Medical Education


Arts in Health workshops - Thinking outside the box for health and healthcare

KUMEC (Kings Undergraduate Medical Education in the Community), Kings Medical School, London. MBBS2 KCL Medical Students

The aim is to engage students with learning that is important to their future roles as doctors that is beyond the scope of traditional medical education. To enable competent, patient-centred, safe, respectful, resourceful and resilient doctors who are capable of critical thinking, managing uncertainty, responding to pain and suffering, acting with cultural competence, promoting health and advocating for (and leading) change.

Showcase of student artwork – Inigo Rooms, Somerset House, London


An exploration of photography and creativity workshops as a mechanism for improving reflective practice and resilience building in student healthcare practitioners

In collaboration with: Alison Smith, Field Lead Mental Health, Teaching Fellow

Faculty of Health and Medical Sciences, Surrey University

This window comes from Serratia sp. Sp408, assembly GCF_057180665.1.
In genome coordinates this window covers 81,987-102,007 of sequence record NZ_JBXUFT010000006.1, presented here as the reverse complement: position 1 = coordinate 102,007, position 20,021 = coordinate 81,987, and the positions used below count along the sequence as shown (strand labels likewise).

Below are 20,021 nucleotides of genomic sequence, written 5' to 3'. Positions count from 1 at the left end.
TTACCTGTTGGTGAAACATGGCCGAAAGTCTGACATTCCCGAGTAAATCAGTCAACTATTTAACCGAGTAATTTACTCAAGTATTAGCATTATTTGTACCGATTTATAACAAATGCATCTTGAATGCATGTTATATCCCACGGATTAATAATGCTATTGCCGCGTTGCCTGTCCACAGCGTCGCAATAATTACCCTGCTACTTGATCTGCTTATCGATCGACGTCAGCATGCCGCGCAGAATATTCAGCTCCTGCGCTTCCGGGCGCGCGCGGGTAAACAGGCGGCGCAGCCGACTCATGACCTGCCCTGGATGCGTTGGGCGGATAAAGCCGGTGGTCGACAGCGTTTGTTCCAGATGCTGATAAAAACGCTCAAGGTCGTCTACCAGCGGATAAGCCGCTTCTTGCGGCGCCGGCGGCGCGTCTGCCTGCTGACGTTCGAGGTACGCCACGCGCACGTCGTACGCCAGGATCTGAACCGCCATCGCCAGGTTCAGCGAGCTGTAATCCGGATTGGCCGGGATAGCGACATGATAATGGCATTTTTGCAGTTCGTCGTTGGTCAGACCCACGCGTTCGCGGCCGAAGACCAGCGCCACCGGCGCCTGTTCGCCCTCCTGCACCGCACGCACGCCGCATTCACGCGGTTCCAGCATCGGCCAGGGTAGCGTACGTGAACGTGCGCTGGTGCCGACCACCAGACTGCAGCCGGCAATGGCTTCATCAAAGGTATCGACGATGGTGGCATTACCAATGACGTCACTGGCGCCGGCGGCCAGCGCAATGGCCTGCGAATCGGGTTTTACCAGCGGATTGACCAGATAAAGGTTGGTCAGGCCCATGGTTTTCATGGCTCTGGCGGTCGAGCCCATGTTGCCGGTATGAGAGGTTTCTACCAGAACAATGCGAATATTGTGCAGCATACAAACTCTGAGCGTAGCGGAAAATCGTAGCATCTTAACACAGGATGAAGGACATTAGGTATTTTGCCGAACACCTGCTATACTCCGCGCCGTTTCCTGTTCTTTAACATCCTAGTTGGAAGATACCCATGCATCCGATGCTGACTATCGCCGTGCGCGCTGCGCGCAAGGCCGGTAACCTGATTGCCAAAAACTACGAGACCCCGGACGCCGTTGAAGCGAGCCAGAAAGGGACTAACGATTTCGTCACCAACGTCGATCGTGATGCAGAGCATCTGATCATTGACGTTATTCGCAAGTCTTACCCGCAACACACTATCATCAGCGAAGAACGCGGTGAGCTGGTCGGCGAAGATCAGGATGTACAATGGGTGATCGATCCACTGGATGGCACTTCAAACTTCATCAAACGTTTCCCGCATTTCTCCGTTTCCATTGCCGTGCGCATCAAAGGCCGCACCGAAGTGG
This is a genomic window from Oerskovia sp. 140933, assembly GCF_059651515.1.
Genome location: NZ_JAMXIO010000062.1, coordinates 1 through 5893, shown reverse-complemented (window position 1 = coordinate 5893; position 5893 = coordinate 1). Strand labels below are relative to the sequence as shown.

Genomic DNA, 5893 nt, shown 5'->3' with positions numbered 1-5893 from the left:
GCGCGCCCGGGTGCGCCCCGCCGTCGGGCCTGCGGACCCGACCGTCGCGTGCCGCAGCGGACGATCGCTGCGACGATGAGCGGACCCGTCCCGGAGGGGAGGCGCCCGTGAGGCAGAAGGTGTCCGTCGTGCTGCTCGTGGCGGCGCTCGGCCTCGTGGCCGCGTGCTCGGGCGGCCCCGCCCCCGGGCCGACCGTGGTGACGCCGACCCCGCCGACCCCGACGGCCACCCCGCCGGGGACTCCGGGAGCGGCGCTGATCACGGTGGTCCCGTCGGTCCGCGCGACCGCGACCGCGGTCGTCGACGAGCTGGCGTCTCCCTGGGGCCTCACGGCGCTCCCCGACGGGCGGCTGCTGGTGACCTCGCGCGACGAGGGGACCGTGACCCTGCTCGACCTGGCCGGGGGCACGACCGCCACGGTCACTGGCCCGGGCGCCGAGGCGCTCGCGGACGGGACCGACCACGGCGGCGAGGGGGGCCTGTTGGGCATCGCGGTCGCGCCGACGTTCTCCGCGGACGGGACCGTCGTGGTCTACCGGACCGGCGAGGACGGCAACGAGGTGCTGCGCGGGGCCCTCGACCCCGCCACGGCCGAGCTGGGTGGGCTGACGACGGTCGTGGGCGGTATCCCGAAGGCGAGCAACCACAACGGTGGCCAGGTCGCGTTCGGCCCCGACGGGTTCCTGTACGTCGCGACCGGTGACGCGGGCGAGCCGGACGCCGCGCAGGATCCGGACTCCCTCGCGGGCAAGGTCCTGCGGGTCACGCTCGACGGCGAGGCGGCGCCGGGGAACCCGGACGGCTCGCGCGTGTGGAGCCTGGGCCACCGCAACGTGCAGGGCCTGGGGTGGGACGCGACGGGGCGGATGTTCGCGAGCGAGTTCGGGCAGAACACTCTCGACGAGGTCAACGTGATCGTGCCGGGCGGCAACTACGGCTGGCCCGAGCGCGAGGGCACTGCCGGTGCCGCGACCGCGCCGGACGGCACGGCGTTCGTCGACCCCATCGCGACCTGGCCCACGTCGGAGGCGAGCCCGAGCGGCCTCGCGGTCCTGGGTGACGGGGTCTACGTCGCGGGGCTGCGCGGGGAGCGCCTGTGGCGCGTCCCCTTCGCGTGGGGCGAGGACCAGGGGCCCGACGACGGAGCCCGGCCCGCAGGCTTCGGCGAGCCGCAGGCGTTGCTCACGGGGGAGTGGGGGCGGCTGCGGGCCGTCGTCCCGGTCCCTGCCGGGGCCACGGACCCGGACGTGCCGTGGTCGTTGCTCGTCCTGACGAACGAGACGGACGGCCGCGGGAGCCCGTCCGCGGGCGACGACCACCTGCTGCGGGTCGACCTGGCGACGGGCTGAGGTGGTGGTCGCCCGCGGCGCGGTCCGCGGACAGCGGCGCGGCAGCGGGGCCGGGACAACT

The project sought to establish if engagement with multi-disciplinary photography workshops can improve and help healthcare students develop better personal resilience. There are many challenges in working in health care settings for students and newly qualified staff, and in order for professionals to provide the best possible care it is essential that the physical and emotional health needs of the student be maintained (Lankshear & Jones 2016, Lutzen & Ewalds Kvist 2013).​


Developing empathy and resilience in medical students through the creation of visual art

In collaboration with: Dr Stephanie Strachan - Critical Care Consultant and Katharine Stambollouian - 4th Yr Medical Student (now graduated)

GKT School of Medical Education, Kings College, London

Through a collaborative visual arts-based approach that is new to medical education, the aims of this project were: to enable medical students to recognise how they themselves feel in, or react to, situations and to consider how their patients may feel, so that they see patients both holistically and as people; to allow for reflection and development of emotional skills to help deal with the stresses of medical practice; to develop insight and consideration of the emotional impact of healthcare (for students themselves and patients); to avoid degradation of, and enhance flexible empathy; and act as a tool for building resilience.

Showcase of student artwork – Inigo Rooms, Somerset House, London